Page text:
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The Marine Stewardship Council (MSC) operates  an ecolabel and
fishery certification program to improve the health of the world’s oceans
and is working with its partners to put the seafood market onto a
sustainable footing. (Photo: Courtesy of MSC)

Another example of a trademark being used to support environmental products is the Marine Stewardship Council (MSC), headquartered in London, UK. It operates an ecolabel and fishery certification program to improve the health of the world’s oceans and influence people’s choices when buying seafood and it works with partners to put the seafood market onto a sustainable footing.

The MSC has a blue fish label that is applied to seafood or wild fish from fisheries certified to its standards. Certified fisheries are assessed independently, and certified products are kept apart from non-certified ones when shipped and at the marketplace/restaurant to ensure consumers know that they are buying a certified product. Standards are reviewed regularly based on the latest science.

Organizations such as restaurants, fishmongers and charities can apply for a license to use the MSC label based on having an MSC Chain of Custody number. There is an annual fee based on the value of MSC-certified seafood purchased/sold, which ranges from GBP 160 to GBP 1,600. Royalties are also due for using the MSC ecolabel on consumer-facing products, starting at 0.5 percent of the net wholesale value.

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Like all of India’s teas, DARJEELING is administered by the Tea Board.
The DARJEELING word and logo are also registered as certification
marks in India, the UK, USA and other jurisdictions, and were the first
geographical indications (GIs) to be registered in the country.
(Photo: Courtesy of DARJEELING)

IP protection is very important too for the protection of DARJEELING tea, which has been developed since the early nineteenth century and is enjoyed worldwide. Today, 17,500 hectares of land produce about 10 million kilograms of tea each year. Like all of India’s teas, DARJEELING is administered by the Tea Board, under the Tea Act, 1953. It has developed a unique logo, which is now registered as an international trademark under the Madrid System. The DARJEELING word and logo are also registered as certification marks in India, the UK, USA and other jurisdictions, and they were the first geographical indications (GIs) to be registered in the country. The logo is also registered as an artistic work with the Copyright Office. In 2011, DARJEELING was recognized as a protected GI in Europe, meaning it is protected against misuse, imitation or evocation.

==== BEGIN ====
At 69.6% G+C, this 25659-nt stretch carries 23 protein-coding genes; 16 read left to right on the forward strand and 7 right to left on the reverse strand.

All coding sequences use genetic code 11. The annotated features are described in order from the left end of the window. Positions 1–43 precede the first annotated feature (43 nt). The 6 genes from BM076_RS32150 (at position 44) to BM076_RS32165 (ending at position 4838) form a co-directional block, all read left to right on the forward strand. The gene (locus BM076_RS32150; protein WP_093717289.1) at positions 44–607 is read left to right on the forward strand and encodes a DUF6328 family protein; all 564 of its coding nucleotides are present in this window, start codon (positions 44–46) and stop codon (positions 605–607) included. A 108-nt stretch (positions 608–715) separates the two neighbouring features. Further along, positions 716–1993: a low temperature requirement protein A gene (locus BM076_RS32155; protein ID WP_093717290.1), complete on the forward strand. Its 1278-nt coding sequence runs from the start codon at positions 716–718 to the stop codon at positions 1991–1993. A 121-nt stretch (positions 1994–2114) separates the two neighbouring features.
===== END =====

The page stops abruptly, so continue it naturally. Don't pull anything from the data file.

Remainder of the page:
The Tea Board has established a certification scheme. Under this scheme, DARJEELING tea is tea that is cultivated, grown or produced in the 87 tea gardens in the defined geographic area, processed and manufactured in a factory in that area and has been approved by expert tasters. The scheme provides quality control, supports local farmers and ensures that production standards are upheld.

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The Rainforest Alliance’s green frog certification seal indicates that